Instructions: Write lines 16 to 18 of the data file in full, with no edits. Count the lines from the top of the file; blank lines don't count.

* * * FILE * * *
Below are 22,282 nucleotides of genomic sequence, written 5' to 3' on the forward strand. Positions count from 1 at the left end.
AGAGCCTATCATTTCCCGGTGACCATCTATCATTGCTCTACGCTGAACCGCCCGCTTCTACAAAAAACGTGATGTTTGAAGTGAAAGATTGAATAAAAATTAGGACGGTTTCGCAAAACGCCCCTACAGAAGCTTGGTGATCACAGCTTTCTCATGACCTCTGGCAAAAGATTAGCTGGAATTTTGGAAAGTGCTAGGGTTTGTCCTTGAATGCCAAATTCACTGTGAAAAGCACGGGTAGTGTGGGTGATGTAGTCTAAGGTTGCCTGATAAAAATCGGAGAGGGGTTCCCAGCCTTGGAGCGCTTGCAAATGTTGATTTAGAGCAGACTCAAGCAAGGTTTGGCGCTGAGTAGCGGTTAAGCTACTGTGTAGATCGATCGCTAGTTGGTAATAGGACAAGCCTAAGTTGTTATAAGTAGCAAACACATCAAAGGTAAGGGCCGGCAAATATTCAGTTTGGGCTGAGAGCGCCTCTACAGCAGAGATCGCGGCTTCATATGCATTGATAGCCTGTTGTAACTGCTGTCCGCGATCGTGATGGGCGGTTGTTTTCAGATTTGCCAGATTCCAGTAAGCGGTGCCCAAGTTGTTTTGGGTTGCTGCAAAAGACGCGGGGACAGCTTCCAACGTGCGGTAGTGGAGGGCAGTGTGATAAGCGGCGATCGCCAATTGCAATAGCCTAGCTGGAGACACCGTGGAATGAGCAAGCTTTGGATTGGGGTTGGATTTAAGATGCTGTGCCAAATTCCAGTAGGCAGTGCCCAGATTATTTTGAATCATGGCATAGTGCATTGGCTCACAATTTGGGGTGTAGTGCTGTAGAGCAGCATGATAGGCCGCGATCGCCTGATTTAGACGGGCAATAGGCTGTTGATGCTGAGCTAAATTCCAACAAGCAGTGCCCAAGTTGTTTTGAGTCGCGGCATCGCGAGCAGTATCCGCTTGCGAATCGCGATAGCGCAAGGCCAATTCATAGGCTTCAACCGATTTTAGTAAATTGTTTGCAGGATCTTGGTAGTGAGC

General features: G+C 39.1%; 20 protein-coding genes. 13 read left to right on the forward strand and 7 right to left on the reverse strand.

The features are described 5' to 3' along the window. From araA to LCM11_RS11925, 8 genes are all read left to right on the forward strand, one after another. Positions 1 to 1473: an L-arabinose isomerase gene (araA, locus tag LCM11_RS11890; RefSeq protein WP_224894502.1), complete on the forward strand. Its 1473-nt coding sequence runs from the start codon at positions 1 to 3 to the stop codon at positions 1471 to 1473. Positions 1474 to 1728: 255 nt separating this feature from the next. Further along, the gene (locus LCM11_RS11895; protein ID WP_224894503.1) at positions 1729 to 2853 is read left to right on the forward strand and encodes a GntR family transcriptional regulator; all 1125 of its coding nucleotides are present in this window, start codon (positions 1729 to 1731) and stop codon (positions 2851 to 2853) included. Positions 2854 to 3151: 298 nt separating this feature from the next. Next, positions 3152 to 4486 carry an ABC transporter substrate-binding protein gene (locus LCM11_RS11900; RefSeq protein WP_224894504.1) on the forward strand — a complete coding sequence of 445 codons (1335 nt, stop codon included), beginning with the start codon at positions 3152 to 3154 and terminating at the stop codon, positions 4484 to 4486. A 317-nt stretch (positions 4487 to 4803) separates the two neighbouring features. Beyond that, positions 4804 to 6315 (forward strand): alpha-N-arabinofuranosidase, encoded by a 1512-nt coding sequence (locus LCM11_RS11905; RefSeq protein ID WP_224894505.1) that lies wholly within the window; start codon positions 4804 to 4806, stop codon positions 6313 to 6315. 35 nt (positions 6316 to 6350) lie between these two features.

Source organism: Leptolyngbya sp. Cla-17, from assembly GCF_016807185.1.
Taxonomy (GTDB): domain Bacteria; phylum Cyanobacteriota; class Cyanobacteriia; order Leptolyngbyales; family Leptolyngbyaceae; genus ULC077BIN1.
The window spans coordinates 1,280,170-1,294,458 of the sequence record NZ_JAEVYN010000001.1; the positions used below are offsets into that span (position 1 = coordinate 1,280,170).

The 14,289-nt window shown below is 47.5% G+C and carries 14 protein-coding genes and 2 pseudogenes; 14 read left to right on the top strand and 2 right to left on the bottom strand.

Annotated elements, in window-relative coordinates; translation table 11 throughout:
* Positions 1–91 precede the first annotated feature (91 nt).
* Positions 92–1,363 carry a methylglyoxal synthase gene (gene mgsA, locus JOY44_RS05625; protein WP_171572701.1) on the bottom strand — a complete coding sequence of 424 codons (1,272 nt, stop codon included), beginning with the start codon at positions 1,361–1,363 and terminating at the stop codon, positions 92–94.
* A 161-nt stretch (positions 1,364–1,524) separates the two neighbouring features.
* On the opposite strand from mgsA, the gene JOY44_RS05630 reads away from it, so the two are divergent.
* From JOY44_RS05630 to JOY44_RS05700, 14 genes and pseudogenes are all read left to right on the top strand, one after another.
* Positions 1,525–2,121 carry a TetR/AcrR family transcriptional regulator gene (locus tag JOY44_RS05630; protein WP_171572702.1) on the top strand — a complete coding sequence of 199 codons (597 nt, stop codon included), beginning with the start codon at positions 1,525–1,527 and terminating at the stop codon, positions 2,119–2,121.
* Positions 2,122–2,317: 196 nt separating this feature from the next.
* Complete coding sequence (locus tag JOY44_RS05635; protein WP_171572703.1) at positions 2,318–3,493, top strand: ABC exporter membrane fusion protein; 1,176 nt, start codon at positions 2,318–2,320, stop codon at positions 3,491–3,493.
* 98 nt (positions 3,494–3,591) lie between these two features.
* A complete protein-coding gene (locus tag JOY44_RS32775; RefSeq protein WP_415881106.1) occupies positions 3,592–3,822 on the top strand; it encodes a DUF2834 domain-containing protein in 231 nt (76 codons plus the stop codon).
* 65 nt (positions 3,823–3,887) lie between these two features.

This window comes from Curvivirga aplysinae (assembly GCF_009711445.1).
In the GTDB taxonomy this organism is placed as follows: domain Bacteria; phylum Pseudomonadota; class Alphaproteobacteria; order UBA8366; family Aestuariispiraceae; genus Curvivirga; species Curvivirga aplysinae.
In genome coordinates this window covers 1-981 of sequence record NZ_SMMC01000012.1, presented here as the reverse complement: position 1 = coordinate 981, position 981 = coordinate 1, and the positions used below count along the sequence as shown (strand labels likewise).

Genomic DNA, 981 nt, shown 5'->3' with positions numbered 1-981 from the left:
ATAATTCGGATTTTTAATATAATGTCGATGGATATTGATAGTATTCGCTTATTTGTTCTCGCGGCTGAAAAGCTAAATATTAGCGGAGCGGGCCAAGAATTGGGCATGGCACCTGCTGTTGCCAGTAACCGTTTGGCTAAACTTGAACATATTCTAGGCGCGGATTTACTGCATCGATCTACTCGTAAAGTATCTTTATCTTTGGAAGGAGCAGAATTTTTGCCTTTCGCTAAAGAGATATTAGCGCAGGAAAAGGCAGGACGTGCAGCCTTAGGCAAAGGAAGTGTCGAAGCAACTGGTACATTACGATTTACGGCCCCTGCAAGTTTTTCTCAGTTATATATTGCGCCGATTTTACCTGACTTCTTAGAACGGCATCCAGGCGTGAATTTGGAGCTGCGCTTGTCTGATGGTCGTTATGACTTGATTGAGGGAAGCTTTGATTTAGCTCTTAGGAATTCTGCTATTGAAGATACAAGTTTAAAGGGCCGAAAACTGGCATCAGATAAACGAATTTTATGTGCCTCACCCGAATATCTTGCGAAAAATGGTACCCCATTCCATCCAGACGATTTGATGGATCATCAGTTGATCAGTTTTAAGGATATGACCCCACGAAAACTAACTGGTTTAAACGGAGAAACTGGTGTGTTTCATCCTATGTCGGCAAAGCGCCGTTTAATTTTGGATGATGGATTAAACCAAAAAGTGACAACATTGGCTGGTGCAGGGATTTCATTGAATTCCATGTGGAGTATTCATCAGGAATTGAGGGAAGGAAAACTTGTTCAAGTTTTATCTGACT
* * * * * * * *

* Positions 2,122–2,317: 196 nt separating this feature from the next.
* Complete coding sequence (locus tag JOY44_RS05635; protein WP_171572703.1) at positions 2,318–3,493, top strand: ABC exporter membrane fusion protein; 1,176 nt, start codon at positions 2,318–2,320, stop codon at positions 3,491–3,493.
* 98 nt (positions 3,494–3,591) lie between these two features.